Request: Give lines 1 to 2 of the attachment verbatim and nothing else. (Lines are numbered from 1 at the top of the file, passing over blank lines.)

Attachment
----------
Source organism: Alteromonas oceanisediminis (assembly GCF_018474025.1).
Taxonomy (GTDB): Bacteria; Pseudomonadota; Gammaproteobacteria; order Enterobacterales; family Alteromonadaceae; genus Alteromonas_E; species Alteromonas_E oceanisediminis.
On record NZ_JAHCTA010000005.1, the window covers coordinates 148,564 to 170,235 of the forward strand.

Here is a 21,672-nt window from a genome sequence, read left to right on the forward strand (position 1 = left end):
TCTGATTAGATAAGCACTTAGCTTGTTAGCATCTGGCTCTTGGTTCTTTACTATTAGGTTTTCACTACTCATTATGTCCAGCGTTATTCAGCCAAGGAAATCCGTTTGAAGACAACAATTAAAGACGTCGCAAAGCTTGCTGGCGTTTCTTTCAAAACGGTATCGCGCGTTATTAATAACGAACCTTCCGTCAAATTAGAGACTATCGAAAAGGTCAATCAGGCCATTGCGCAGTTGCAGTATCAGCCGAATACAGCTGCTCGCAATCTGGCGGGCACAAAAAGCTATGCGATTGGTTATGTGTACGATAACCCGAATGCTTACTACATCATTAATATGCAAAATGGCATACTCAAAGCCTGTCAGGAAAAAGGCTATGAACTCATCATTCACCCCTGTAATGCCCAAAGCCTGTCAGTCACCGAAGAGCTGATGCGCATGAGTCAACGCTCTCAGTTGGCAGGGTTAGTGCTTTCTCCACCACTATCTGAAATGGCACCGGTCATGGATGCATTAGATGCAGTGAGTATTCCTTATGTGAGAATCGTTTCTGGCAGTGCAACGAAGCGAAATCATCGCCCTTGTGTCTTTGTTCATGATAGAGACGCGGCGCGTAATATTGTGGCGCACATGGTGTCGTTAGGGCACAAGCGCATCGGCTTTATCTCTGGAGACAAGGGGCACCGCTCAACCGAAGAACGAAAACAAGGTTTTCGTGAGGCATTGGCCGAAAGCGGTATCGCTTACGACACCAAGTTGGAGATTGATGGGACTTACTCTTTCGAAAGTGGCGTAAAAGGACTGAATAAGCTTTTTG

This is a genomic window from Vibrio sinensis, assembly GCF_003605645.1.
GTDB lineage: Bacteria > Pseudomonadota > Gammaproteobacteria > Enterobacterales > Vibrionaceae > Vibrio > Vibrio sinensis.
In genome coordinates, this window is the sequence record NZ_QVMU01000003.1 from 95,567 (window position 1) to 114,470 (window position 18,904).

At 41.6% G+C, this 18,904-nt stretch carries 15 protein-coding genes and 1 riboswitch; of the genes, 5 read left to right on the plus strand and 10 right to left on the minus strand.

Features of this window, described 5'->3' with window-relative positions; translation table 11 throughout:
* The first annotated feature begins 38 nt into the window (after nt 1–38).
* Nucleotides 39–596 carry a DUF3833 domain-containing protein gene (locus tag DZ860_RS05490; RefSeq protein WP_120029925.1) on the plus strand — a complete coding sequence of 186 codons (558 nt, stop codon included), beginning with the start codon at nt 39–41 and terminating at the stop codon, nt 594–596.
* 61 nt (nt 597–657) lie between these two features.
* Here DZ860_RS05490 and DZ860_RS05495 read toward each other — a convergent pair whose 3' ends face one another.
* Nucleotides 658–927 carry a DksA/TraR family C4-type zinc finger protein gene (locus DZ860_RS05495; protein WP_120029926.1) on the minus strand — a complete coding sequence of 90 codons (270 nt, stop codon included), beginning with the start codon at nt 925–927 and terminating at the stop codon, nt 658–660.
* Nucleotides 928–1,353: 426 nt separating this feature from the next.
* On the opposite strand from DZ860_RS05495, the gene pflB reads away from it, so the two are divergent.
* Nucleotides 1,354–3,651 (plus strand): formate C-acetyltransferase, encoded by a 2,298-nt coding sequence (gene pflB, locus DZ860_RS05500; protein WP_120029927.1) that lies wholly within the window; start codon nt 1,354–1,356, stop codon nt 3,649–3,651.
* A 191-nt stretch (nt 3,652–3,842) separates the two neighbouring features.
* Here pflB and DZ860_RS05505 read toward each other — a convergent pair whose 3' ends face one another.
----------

Source organism: Alteromonas oceanisediminis (assembly GCF_018474025.1).
Taxonomy (GTDB): Bacteria; Pseudomonadota; Gammaproteobacteria; order Enterobacterales; family Alteromonadaceae; genus Alteromonas_E; species Alteromonas_E oceanisediminis.